After a rich man’s death, heirs start to squabble - and die.
When Conrad Stanley dies, Laura is the only heir not concerned with her slice of his estate. Orphaned at a young age, she was Stanley’s ward, and cannot celebrate the death of the only father she ever knew.
The executors of Stanley’s will find that he had a Polish relative, Conrad Stanislowski, who is due part of the inheritance. A search for Stanislowski produces only his daughter: eight-year-old Jonny, who comes to Chicago to live with Laura. Soon a man claiming to be Stanislowski turns up at Laura’s doorstep, demanding his daughter and his chunk of Stanley’s wealth. When the mysterious interloper is found stabbed to death, Laura is a suspect. If she doesn’t move fast, the only inheritance she gets from dear, departed Conrad will be a permanent stay in a federal prison.
“A nice example of [Eberhart’s] powers ... Intelligently complicated.” - The New Yorker.
“One of the best mystifiers in America.” - Gertrude Stein.
“A weaver of mysteries that ... are something more than mere jig-saw puzzles.” - The New York Times.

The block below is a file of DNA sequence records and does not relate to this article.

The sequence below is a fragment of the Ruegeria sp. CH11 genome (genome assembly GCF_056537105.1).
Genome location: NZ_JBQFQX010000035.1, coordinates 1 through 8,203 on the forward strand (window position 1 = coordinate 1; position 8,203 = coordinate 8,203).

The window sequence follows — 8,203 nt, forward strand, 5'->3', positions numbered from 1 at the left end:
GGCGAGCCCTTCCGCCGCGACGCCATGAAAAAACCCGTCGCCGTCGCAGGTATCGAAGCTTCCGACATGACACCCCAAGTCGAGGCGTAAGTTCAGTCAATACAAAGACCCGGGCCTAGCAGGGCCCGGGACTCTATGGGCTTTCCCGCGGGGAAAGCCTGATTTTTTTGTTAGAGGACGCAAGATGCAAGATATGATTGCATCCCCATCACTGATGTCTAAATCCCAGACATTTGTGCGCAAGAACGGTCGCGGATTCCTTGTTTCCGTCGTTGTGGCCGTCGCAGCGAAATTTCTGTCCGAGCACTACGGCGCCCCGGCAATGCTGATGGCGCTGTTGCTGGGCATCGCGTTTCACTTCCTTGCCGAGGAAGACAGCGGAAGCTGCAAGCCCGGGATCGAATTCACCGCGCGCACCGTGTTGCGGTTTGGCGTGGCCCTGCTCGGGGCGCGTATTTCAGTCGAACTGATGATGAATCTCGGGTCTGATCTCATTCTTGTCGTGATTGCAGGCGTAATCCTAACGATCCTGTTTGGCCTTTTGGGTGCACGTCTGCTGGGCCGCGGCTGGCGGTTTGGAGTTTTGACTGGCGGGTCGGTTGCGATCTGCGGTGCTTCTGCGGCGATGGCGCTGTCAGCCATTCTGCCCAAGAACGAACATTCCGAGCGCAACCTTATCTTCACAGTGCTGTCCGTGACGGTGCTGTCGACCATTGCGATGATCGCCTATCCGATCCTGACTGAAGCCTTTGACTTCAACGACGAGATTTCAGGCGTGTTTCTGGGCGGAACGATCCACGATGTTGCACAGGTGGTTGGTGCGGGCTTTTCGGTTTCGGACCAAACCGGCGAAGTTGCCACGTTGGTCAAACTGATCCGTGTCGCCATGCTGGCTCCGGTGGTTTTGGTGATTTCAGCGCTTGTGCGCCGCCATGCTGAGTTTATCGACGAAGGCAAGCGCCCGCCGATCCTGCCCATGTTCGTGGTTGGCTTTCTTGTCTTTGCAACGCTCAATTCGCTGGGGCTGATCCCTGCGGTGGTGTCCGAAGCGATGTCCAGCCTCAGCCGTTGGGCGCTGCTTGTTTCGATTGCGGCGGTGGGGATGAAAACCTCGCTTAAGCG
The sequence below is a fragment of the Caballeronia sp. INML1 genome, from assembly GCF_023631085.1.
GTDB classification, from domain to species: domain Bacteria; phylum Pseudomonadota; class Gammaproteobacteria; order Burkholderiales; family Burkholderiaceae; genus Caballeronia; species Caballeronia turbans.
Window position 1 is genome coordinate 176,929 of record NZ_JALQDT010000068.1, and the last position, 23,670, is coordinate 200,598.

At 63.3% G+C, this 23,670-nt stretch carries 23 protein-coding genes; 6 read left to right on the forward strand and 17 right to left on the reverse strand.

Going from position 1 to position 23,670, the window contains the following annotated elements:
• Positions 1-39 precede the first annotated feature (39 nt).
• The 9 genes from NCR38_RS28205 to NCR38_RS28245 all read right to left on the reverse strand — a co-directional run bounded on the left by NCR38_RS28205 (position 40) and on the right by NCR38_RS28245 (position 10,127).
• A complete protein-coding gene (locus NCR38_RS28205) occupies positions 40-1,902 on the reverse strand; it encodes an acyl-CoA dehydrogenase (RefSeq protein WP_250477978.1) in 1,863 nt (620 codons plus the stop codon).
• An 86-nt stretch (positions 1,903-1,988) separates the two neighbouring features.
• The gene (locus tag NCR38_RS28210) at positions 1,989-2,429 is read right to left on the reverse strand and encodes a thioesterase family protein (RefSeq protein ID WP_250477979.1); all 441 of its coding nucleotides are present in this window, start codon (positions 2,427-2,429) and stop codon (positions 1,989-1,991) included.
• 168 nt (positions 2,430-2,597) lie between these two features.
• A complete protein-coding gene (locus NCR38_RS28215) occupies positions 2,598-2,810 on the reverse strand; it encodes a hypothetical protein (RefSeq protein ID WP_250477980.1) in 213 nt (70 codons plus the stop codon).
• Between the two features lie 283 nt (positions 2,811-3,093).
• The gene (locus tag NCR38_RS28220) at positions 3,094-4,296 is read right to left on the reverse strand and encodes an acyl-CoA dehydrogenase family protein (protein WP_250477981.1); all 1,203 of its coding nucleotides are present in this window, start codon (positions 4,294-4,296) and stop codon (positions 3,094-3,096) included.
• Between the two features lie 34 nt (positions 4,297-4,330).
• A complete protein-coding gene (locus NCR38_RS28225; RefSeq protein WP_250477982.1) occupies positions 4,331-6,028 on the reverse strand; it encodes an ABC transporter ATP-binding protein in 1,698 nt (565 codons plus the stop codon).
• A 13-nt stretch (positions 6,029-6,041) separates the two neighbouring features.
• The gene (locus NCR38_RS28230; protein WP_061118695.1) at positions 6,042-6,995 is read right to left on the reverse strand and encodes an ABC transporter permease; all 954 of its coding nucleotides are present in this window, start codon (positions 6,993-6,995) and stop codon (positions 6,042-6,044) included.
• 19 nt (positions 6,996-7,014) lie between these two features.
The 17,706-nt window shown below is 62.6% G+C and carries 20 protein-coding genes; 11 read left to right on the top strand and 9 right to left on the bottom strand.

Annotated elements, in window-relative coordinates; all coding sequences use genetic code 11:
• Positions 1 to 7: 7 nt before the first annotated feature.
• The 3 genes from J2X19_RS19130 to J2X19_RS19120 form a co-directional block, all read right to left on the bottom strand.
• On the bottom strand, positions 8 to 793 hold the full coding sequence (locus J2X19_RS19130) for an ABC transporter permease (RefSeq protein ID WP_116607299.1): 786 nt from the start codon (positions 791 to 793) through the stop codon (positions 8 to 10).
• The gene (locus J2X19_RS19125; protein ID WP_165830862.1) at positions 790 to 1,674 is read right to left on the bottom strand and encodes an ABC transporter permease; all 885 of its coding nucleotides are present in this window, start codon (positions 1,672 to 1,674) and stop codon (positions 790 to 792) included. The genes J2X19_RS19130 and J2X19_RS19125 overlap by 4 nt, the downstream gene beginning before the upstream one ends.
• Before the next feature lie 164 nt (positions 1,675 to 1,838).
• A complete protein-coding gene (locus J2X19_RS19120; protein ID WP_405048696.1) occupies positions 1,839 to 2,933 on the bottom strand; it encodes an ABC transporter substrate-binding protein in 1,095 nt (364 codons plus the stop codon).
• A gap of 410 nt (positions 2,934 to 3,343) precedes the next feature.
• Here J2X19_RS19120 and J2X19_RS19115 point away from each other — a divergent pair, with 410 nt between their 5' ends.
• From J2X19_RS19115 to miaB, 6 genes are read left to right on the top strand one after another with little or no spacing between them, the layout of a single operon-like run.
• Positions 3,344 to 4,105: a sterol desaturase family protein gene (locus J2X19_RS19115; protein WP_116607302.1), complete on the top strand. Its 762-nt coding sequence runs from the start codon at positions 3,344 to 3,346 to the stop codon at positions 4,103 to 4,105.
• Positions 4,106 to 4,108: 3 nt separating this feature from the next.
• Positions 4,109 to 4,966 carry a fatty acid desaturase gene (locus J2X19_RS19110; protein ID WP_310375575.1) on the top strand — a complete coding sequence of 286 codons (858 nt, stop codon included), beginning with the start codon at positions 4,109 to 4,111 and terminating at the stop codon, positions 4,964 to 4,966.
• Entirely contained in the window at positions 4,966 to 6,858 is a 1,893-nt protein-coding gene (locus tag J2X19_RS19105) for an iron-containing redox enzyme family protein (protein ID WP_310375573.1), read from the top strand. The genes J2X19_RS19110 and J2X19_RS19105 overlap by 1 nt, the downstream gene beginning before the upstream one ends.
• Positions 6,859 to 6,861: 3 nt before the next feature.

“A star writer.” - H. R. F. Keating, author of Crime and Mystery: The 100 Best Books.
Mignon G. Eberhart (1899–1996) wrote dozens of mystery novels over nearly sixty years. Born in Lincoln, Nebraska, she began writing in high school, swapping English essays with her fellow students in exchange for math homework. She attended Nebraska Wesleyan University, and in the 1920s began writing fiction in her spare time, publishing her first novel, The Patient in Room 18, in 1929. With the follow-up, While the Patient Slept (1931), she won a $5,000 Scotland Yard Prize, and by the end of the 1930s she was one of the most popular female mystery writers on the planet.
Before Agatha Christie ever published a Miss Marple novel, Eberhart wrote romantic crime fiction with female leads. Eight of her books, including While the Patient Slept and Hasty Wedding (1938), were adapted for film. Elected a Mystery Writers of America Grand Master in 1971, Eberhart continued publishing roughly a book a year until the 1980s. Her final novel, Three Days for Emeralds, was published in 1988.